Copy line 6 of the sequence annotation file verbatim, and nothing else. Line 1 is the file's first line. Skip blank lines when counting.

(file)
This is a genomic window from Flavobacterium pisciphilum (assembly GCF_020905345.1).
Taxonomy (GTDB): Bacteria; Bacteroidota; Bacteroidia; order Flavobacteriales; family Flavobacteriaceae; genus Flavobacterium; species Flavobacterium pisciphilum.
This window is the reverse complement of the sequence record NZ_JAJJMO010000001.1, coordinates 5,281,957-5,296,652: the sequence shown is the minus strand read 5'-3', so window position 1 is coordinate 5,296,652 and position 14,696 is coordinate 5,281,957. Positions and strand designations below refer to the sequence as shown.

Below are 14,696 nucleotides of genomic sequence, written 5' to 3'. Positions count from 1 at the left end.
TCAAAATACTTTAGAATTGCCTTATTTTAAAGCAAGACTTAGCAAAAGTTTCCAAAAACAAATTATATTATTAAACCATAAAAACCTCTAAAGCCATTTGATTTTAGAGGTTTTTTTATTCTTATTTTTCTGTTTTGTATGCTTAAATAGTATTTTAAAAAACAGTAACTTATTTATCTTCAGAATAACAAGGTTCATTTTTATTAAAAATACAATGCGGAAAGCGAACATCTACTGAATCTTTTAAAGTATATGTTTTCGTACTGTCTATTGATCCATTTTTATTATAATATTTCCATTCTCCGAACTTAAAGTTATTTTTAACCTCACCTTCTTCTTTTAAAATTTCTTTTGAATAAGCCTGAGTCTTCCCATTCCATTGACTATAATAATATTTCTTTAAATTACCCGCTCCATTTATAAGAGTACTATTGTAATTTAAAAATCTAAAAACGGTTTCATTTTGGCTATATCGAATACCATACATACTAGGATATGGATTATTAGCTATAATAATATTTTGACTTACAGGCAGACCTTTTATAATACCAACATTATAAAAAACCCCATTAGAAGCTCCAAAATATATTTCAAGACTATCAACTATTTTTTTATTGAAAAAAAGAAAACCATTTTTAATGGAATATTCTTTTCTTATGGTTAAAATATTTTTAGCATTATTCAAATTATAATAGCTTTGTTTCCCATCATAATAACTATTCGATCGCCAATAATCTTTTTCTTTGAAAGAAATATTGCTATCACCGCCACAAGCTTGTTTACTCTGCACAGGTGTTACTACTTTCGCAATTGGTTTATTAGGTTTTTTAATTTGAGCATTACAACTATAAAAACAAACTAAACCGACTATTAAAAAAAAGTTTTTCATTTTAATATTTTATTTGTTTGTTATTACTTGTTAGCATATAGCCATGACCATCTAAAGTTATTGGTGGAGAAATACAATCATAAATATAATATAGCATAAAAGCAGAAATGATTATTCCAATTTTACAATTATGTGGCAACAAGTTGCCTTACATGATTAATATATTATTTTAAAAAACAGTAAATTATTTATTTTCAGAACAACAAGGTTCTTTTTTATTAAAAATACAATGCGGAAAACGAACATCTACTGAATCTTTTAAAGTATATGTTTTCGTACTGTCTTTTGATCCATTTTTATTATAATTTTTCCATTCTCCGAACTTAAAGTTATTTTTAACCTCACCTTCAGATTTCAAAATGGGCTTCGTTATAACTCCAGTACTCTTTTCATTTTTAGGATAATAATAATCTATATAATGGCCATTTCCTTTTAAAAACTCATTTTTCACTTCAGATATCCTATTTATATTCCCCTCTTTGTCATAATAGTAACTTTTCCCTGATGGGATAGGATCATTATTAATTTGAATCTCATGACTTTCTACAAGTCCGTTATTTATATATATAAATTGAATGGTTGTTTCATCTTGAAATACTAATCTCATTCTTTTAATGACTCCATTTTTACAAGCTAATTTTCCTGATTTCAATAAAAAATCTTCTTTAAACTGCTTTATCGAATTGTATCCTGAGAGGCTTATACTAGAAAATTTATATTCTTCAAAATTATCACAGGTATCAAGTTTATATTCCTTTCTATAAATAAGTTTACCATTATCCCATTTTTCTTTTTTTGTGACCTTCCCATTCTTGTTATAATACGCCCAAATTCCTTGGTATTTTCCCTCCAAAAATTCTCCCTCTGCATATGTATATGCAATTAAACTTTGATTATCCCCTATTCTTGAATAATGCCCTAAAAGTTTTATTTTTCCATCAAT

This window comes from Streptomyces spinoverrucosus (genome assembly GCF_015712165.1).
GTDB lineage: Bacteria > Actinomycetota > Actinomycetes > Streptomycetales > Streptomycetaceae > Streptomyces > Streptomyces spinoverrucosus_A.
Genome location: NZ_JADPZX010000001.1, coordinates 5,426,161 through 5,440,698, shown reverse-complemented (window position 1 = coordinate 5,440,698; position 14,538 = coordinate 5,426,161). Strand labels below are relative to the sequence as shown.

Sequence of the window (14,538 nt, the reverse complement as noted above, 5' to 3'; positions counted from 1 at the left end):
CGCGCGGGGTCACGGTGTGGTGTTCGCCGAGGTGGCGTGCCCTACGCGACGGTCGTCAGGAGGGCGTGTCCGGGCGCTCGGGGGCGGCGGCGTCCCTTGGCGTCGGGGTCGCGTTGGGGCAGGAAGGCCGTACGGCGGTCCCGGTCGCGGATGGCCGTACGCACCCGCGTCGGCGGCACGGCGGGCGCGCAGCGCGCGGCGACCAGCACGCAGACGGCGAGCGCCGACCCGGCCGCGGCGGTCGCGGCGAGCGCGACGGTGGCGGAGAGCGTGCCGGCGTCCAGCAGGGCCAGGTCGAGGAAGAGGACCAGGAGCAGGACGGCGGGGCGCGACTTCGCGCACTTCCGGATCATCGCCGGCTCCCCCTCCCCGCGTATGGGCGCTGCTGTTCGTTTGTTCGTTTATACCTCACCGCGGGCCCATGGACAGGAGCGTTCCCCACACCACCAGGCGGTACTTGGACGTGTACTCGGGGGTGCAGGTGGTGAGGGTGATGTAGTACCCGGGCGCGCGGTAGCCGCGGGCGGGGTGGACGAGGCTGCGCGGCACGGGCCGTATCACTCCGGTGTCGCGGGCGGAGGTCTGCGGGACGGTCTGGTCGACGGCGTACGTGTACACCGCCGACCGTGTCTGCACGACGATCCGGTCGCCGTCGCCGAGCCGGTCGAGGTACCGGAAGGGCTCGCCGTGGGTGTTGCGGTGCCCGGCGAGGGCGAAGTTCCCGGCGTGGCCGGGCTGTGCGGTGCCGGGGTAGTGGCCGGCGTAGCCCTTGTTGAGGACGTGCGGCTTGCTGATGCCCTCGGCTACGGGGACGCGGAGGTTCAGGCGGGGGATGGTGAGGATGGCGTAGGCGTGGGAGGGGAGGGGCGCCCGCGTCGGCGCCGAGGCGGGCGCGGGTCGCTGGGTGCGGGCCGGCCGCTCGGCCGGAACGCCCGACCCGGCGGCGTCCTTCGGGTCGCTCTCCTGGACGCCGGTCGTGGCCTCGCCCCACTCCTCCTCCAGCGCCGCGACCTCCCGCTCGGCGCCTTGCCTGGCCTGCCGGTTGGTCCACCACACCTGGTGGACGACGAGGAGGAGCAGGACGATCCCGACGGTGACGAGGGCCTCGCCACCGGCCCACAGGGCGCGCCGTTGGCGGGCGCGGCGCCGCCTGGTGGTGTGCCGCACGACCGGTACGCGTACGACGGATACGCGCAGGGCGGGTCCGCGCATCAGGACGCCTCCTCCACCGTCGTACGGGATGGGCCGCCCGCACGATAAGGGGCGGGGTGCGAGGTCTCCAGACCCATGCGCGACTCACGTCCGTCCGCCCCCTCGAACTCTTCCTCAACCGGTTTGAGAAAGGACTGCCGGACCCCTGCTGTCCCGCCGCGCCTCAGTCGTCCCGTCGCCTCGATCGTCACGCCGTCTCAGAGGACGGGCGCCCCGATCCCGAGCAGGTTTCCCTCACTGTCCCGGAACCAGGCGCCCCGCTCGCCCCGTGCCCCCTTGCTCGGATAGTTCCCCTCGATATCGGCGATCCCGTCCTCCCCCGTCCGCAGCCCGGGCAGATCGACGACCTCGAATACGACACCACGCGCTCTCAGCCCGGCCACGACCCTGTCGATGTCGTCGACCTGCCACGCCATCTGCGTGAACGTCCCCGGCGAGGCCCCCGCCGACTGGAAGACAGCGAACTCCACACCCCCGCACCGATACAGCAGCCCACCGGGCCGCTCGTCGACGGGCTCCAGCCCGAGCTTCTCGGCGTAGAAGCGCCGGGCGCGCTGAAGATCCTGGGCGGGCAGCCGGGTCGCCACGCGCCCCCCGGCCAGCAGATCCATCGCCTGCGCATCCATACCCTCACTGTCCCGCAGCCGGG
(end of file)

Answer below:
This window comes from Streptomyces spinoverrucosus (genome assembly GCF_015712165.1).